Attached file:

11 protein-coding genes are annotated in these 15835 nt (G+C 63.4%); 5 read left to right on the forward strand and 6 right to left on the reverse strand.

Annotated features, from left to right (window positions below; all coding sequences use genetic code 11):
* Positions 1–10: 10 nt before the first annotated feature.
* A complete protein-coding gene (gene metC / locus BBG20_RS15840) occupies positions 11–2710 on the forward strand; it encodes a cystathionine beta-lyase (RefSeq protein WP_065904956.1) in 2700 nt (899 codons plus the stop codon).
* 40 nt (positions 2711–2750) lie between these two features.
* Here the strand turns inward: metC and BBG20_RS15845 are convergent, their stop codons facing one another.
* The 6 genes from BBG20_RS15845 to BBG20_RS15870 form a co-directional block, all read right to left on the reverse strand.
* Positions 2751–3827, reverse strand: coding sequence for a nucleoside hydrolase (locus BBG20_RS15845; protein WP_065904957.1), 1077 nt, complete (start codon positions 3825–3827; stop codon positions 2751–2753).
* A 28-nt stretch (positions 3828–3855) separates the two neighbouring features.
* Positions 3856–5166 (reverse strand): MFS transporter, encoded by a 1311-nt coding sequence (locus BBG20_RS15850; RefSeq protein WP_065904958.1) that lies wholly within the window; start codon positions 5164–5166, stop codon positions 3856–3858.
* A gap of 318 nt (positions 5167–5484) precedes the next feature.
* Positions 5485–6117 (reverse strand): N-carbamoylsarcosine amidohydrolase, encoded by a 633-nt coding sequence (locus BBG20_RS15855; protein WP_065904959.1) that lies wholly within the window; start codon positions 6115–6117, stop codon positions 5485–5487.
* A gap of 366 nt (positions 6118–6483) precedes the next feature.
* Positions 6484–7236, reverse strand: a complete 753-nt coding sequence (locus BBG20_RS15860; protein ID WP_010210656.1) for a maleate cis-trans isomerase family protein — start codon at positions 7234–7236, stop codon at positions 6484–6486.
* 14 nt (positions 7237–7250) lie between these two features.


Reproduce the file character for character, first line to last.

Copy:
11 protein-coding genes are annotated in these 15835 nt (G+C 63.4%); 5 read left to right on the forward strand and 6 right to left on the reverse strand.

Annotated features, from left to right (window positions below; all coding sequences use genetic code 11):
* Positions 1–10: 10 nt before the first annotated feature.
* A complete protein-coding gene (gene metC / locus BBG20_RS15840) occupies positions 11–2710 on the forward strand; it encodes a cystathionine beta-lyase (RefSeq protein WP_065904956.1) in 2700 nt (899 codons plus the stop codon).
* 40 nt (positions 2711–2750) lie between these two features.
* Here the strand turns inward: metC and BBG20_RS15845 are convergent, their stop codons facing one another.
* The 6 genes from BBG20_RS15845 to BBG20_RS15870 form a co-directional block, all read right to left on the reverse strand.
* Positions 2751–3827, reverse strand: coding sequence for a nucleoside hydrolase (locus BBG20_RS15845; protein WP_065904957.1), 1077 nt, complete (start codon positions 3825–3827; stop codon positions 2751–2753).
* A 28-nt stretch (positions 3828–3855) separates the two neighbouring features.
* Positions 3856–5166 (reverse strand): MFS transporter, encoded by a 1311-nt coding sequence (locus BBG20_RS15850; RefSeq protein WP_065904958.1) that lies wholly within the window; start codon positions 5164–5166, stop codon positions 3856–3858.
* A gap of 318 nt (positions 5167–5484) precedes the next feature.
* Positions 5485–6117 (reverse strand): N-carbamoylsarcosine amidohydrolase, encoded by a 633-nt coding sequence (locus BBG20_RS15855; protein WP_065904959.1) that lies wholly within the window; start codon positions 6115–6117, stop codon positions 5485–5487.
* A gap of 366 nt (positions 6118–6483) precedes the next feature.
* Positions 6484–7236, reverse strand: a complete 753-nt coding sequence (locus BBG20_RS15860; protein ID WP_010210656.1) for a maleate cis-trans isomerase family protein — start codon at positions 7234–7236, stop codon at positions 6484–6486.
* 14 nt (positions 7237–7250) lie between these two features.